Research has shown that someone with a poor credit history is not automatically a poor job prospect. Nevertheless, millions of Americans who have emerged from the recession with medical debts or a record of late payments are at risk of being denied jobs by companies that use credit histories to screen applicants.
Several states have placed limits on this practice. But until the federal government engages the issue more aggressively, employers will consign otherwise qualified applicants to a kind of pariah class that gets shut out of the job market.
Many people have recovered from the recession and seen their credit ratings go up. But the proportion of people with poor ratings -- credit scores under 600 -- has grown from about 15 percent in the years before the recession to about 25 percent in 2011.
This means nearly 45 million people could theoretically be exposed to unfair credit history checks.
Advocates of screening say that it provides insight into an applicant's character. But those who seek bankruptcy often do so because of unmanageable medical debt.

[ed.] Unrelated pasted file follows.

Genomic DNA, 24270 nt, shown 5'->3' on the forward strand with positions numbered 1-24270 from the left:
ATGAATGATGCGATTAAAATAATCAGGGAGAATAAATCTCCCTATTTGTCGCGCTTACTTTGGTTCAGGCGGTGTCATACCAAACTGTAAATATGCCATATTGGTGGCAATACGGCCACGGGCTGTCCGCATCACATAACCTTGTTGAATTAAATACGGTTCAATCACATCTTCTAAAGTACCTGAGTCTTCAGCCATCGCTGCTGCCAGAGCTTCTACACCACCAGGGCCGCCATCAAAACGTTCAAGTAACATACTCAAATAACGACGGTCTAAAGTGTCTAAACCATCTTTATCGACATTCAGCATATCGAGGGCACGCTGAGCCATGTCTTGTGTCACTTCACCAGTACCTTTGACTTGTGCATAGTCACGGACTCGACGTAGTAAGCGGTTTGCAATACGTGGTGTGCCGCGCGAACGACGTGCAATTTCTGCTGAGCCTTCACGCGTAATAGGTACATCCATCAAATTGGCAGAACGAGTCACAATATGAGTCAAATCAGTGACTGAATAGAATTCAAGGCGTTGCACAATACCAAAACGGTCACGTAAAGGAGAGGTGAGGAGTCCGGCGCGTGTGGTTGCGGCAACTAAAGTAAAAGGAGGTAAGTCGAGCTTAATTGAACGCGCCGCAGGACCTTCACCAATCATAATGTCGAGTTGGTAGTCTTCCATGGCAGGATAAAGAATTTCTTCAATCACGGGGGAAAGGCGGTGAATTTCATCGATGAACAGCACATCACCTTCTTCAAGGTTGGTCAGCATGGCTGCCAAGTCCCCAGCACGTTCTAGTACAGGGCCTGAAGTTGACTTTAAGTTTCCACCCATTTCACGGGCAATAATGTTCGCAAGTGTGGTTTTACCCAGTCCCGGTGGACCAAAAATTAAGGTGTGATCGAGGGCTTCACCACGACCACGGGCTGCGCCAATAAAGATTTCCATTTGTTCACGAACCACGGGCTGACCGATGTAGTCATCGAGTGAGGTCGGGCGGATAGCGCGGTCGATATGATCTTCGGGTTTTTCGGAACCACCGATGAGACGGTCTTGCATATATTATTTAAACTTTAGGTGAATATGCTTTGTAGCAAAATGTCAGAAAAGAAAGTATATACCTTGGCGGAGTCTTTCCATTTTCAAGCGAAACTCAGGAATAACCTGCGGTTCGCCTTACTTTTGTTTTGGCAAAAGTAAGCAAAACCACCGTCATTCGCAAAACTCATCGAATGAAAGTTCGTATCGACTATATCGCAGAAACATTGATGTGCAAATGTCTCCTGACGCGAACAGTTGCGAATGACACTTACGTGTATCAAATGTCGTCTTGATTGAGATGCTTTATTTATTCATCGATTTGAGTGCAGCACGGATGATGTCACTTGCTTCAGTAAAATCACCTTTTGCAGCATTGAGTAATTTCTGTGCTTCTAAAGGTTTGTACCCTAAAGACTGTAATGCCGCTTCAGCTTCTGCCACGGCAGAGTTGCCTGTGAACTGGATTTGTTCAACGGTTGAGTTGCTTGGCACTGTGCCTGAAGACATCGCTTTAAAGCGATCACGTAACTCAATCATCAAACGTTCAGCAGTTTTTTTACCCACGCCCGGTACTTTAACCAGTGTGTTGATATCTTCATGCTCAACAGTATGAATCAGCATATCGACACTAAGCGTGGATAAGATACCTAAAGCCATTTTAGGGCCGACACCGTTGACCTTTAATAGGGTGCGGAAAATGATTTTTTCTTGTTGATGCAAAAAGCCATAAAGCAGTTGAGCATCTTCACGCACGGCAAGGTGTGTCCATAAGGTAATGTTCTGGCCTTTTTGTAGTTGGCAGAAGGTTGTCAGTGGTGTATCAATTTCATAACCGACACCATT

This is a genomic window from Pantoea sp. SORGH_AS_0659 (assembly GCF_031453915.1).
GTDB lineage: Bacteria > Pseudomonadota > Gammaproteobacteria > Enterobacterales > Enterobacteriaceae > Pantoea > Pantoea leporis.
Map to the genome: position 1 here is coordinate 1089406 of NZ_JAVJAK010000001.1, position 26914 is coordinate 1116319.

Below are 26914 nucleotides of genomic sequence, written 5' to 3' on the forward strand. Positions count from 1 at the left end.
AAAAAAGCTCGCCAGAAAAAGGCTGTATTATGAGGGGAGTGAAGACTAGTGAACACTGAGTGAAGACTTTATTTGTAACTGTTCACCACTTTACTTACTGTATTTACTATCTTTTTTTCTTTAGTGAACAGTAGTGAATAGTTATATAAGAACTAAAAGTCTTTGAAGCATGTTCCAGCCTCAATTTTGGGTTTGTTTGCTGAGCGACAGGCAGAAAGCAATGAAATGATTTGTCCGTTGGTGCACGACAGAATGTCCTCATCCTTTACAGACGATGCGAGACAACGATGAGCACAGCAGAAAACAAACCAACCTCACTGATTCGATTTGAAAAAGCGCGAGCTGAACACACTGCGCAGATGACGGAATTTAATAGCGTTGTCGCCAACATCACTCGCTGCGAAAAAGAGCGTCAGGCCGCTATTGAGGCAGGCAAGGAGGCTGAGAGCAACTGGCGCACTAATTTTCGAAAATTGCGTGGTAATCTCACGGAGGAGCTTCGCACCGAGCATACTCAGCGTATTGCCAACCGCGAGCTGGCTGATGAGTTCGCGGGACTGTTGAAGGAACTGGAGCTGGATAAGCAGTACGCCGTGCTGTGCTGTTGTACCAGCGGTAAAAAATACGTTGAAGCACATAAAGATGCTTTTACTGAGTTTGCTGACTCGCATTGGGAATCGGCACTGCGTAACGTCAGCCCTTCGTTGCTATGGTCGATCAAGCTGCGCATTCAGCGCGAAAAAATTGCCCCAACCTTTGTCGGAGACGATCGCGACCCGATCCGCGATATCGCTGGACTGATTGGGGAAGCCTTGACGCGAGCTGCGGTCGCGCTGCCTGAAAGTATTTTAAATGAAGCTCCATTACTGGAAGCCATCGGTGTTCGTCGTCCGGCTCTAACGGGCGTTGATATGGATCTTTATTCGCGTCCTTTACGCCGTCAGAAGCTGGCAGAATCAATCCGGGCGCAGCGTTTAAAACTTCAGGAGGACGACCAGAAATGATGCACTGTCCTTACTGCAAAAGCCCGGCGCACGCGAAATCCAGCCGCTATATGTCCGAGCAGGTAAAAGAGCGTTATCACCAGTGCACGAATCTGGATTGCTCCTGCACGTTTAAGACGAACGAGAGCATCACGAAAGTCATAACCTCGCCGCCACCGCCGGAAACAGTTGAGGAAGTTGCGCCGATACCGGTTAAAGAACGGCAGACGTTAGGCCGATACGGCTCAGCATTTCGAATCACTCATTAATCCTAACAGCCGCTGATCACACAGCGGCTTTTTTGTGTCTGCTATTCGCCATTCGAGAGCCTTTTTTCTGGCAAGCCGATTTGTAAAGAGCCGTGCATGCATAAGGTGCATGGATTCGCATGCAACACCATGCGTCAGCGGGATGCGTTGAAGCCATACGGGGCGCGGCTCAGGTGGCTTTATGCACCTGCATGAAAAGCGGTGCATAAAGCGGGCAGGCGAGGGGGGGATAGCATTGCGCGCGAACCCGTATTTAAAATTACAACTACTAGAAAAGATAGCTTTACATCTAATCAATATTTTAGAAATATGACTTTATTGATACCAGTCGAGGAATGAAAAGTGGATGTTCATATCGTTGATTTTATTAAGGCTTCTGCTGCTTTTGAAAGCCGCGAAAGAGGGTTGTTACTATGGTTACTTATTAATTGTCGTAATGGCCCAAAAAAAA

A new study of nearly 1,000 low- and middle-income families by Demos, a research and policy group, suggests that most of those who suffered degraded credit ratings during the recession either lost their job, lacked medical insurance or incurred debt when they were injured or got sick.
"Poor credit," the study says, "tells a story of medical misfortune far more convincingly than one of poor work habits." The study also underscored the fact that African-American families have been disproportionately affected.
They had fewer assets to start with, and were easy targets for predatory subprime lenders who led them deeper into debt.
There are several possible steps to be taken. The Equal Employment Opportunity Commission, which has sued two companies for using screening programs that had a disparate impact on minority applicants, could seek to ban the practice outright.
The Consumer Financial Protection Bureau could require credit reporting agencies to promptly clear up old mistakes, instead of dragging out the corrections process for years, as happens now. The Federal Trade Commission should enforce a law that requires employers to notify job applicants when they are rejected for credit reasons, so they can dispute mistakes in the record.
But the real answer may be for Congress to say that except in clearly defined circumstances -- positions that require security clearance, for instance -- no worker should be turned away solely on the basis of credit history.